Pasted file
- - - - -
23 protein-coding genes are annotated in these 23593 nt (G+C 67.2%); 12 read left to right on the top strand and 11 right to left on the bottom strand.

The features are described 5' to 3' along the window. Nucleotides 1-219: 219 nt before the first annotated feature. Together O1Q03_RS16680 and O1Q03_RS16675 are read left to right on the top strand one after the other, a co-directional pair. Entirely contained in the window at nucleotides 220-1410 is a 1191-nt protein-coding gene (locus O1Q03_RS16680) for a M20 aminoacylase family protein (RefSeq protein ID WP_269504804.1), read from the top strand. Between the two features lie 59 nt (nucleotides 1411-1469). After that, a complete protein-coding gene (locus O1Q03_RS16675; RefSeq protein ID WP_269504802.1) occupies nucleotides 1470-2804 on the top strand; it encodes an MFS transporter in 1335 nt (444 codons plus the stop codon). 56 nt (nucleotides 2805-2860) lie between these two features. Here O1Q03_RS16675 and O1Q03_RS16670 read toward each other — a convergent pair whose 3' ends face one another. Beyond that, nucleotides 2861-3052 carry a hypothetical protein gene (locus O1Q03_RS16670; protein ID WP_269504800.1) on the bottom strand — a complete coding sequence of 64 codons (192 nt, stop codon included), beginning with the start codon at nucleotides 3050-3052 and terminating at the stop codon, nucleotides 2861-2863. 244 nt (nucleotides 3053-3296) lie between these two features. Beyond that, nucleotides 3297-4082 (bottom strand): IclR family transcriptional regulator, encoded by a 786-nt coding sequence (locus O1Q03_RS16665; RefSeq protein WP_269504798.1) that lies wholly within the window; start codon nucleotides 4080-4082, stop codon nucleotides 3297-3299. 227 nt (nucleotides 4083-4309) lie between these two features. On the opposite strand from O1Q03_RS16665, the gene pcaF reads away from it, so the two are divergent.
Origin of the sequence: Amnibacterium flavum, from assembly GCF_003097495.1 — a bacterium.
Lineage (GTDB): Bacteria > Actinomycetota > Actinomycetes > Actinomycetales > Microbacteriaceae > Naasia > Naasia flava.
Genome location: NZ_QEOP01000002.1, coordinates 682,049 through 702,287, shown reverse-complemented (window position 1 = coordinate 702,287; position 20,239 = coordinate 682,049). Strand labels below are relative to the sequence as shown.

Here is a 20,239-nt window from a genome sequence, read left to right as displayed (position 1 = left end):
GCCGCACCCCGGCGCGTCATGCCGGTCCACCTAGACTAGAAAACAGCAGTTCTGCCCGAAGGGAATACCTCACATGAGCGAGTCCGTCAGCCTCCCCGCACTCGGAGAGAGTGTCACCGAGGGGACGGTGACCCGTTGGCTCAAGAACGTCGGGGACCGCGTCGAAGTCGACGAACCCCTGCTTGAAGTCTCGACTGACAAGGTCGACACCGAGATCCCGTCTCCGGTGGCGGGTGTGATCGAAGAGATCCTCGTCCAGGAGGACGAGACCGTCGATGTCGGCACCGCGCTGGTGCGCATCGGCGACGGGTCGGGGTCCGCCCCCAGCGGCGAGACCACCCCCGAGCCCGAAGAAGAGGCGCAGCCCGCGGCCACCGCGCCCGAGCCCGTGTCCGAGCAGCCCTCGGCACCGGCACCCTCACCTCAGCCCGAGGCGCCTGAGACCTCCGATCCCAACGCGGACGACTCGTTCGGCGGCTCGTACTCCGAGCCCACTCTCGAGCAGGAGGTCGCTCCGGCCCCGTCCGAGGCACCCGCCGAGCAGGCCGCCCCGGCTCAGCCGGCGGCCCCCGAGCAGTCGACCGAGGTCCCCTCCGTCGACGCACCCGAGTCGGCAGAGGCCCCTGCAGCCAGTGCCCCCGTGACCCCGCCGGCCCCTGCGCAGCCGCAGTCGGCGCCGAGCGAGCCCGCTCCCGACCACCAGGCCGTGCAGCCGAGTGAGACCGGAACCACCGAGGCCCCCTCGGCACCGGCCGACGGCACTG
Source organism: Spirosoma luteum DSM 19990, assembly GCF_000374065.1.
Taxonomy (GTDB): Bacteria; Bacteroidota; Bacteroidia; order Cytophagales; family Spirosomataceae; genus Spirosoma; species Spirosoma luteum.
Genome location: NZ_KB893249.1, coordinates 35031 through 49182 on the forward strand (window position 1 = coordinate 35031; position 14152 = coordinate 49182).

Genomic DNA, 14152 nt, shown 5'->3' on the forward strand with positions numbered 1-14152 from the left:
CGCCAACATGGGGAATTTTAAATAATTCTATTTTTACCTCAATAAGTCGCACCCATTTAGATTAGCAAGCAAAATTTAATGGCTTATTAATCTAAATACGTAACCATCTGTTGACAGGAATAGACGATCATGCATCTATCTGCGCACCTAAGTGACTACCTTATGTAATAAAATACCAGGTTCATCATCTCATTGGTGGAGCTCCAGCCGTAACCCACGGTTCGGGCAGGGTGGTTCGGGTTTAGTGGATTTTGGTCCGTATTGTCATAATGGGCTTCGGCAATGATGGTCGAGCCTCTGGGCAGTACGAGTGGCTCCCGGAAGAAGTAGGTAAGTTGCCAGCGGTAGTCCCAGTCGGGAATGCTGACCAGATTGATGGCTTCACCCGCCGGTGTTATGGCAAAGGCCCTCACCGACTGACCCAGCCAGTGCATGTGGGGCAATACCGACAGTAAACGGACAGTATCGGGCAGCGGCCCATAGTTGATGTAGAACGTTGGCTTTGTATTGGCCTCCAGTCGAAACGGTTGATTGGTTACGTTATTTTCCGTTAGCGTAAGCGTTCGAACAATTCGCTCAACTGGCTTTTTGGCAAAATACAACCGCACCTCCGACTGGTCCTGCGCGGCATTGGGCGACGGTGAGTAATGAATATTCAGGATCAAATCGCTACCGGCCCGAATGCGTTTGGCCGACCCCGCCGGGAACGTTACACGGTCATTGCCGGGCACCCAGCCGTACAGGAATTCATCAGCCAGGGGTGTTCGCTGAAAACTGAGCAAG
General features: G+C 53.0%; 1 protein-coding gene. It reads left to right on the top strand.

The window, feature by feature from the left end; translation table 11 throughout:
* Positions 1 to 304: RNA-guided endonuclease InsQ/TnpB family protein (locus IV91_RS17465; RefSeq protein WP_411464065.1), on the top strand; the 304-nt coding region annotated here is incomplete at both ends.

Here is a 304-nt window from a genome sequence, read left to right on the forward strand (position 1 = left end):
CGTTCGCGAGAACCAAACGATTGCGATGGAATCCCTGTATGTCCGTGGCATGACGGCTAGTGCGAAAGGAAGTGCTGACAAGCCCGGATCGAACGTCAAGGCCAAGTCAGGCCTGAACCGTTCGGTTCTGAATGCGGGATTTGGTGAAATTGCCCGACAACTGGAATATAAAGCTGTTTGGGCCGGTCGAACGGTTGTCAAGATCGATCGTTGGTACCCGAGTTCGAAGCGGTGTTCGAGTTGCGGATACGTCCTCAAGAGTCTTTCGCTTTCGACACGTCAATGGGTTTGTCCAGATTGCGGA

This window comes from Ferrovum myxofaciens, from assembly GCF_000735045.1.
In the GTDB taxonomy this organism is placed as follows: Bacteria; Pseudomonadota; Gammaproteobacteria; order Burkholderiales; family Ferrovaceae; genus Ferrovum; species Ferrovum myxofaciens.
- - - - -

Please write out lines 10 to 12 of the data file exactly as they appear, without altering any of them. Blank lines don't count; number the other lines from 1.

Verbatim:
Genome location: NZ_KB893249.1, coordinates 35031 through 49182 on the forward strand (window position 1 = coordinate 35031; position 14152 = coordinate 49182).

Genomic DNA, 14152 nt, shown 5'->3' on the forward strand with positions numbered 1-14152 from the left:
CGCCAACATGGGGAATTTTAAATAATTCTATTTTTACCTCAATAAGTCGCACCCATTTAGATTAGCAAGCAAAATTTAATGGCTTATTAATCTAAATACGTAACCATCTGTTGACAGGAATAGACGATCATGCATCTATCTGCGCACCTAAGTGACTACCTTATGTAATAAAATACCAGGTTCATCATCTCATTGGTGGAGCTCCAGCCGTAACCCACGGTTCGGGCAGGGTGGTTCGGGTTTAGTGGATTTTGGTCCGTATTGTCATAATGGGCTTCGGCAATGATGGTCGAGCCTCTGGGCAGTACGAGTGGCTCCCGGAAGAAGTAGGTAAGTTGCCAGCGGTAGTCCCAGTCGGGAATGCTGACCAGATTGATGGCTTCACCCGCCGGTGTTATGGCAAAGGCCCTCACCGACTGACCCAGCCAGTGCATGTGGGGCAATACCGACAGTAAACGGACAGTATCGGGCAGCGGCCCATAGTTGATGTAGAACGTTGGCTTTGTATTGGCCTCCAGTCGAAACGGTTGATTGGTTACGTTATTTTCCGTTAGCGTAAGCGTTCGAACAATTCGCTCAACTGGCTTTTTGGCAAAATACAACCGCACCTCCGACTGGTCCTGCGCGGCATTGGGCGACGGTGAGTAATGAATATTCAGGATCAAATCGCTACCGGCCCGAATGCGTTTGGCCGACCCCGCCGGGAACGTTACACGGTCATTGCCGGGCACCCAGCCGTACAGGAATTCATCAGCCAGGGGTGTTCGCTGAAAACTGAGCAAG